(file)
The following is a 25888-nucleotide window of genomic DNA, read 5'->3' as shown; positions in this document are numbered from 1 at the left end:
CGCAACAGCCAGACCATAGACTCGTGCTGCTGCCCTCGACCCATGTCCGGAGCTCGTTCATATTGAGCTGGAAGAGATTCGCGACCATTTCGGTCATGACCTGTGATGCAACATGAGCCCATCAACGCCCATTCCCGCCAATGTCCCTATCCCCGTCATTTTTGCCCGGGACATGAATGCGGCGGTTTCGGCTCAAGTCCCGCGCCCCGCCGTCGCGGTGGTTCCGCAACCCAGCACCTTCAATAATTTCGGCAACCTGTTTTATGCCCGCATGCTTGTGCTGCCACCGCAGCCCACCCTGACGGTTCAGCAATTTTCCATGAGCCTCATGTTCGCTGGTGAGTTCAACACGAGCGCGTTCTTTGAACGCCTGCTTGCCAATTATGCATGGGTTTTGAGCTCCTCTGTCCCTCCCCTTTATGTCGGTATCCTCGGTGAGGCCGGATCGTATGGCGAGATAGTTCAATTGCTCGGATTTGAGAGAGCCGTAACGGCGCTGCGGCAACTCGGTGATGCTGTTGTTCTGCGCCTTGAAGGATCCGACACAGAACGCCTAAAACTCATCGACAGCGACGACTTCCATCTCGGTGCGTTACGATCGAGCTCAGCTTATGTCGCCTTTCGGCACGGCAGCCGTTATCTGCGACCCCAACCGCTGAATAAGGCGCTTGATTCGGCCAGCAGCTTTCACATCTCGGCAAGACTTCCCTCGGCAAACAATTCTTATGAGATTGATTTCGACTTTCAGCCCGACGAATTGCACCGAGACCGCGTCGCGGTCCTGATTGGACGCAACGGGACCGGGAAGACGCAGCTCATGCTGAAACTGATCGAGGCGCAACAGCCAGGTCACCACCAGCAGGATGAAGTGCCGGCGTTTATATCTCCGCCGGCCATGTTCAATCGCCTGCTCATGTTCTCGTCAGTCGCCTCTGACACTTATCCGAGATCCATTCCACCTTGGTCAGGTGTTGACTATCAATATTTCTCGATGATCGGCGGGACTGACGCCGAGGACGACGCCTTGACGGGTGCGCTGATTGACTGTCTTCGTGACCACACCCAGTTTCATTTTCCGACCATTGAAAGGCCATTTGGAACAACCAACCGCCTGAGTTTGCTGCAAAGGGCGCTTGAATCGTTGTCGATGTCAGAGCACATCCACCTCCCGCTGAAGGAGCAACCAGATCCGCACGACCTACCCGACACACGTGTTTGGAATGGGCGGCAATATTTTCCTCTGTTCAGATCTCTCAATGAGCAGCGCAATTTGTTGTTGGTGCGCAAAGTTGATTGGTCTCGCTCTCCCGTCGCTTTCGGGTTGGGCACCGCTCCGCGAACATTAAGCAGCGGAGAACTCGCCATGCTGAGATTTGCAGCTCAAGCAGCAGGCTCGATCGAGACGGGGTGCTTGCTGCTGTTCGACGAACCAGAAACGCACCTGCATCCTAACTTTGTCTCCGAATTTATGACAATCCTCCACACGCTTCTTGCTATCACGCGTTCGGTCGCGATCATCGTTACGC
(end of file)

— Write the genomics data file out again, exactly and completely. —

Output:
The following is a 25888-nucleotide window of genomic DNA, read 5'->3' as shown; positions in this document are numbered from 1 at the left end:
CGCAACAGCCAGACCATAGACTCGTGCTGCTGCCCTCGACCCATGTCCGGAGCTCGTTCATATTGAGCTGGAAGAGATTCGCGACCATTTCGGTCATGACCTGTGATGCAACATGAGCCCATCAACGCCCATTCCCGCCAATGTCCCTATCCCCGTCATTTTTGCCCGGGACATGAATGCGGCGGTTTCGGCTCAAGTCCCGCGCCCCGCCGTCGCGGTGGTTCCGCAACCCAGCACCTTCAATAATTTCGGCAACCTGTTTTATGCCCGCATGCTTGTGCTGCCACCGCAGCCCACCCTGACGGTTCAGCAATTTTCCATGAGCCTCATGTTCGCTGGTGAGTTCAACACGAGCGCGTTCTTTGAACGCCTGCTTGCCAATTATGCATGGGTTTTGAGCTCCTCTGTCCCTCCCCTTTATGTCGGTATCCTCGGTGAGGCCGGATCGTATGGCGAGATAGTTCAATTGCTCGGATTTGAGAGAGCCGTAACGGCGCTGCGGCAACTCGGTGATGCTGTTGTTCTGCGCCTTGAAGGATCCGACACAGAACGCCTAAAACTCATCGACAGCGACGACTTCCATCTCGGTGCGTTACGATCGAGCTCAGCTTATGTCGCCTTTCGGCACGGCAGCCGTTATCTGCGACCCCAACCGCTGAATAAGGCGCTTGATTCGGCCAGCAGCTTTCACATCTCGGCAAGACTTCCCTCGGCAAACAATTCTTATGAGATTGATTTCGACTTTCAGCCCGACGAATTGCACCGAGACCGCGTCGCGGTCCTGATTGGACGCAACGGGACCGGGAAGACGCAGCTCATGCTGAAACTGATCGAGGCGCAACAGCCAGGTCACCACCAGCAGGATGAAGTGCCGGCGTTTATATCTCCGCCGGCCATGTTCAATCGCCTGCTCATGTTCTCGTCAGTCGCCTCTGACACTTATCCGAGATCCATTCCACCTTGGTCAGGTGTTGACTATCAATATTTCTCGATGATCGGCGGGACTGACGCCGAGGACGACGCCTTGACGGGTGCGCTGATTGACTGTCTTCGTGACCACACCCAGTTTCATTTTCCGACCATTGAAAGGCCATTTGGAACAACCAACCGCCTGAGTTTGCTGCAAAGGGCGCTTGAATCGTTGTCGATGTCAGAGCACATCCACCTCCCGCTGAAGGAGCAACCAGATCCGCACGACCTACCCGACACACGTGTTTGGAATGGGCGGCAATATTTTCCTCTGTTCAGATCTCTCAATGAGCAGCGCAATTTGTTGTTGGTGCGCAAAGTTGATTGGTCTCGCTCTCCCGTCGCTTTCGGGTTGGGCACCGCTCCGCGAACATTAAGCAGCGGAGAACTCGCCATGCTGAGATTTGCAGCTCAAGCAGCAGGCTCGATCGAGACGGGGTGCTTGCTGCTGTTCGACGAACCAGAAACGCACCTGCATCCTAACTTTGTCTCCGAATTTATGACAATCCTCCACACGCTTCTTGCTATCACGCGTTCGGTCGCGATCATCGTTACGC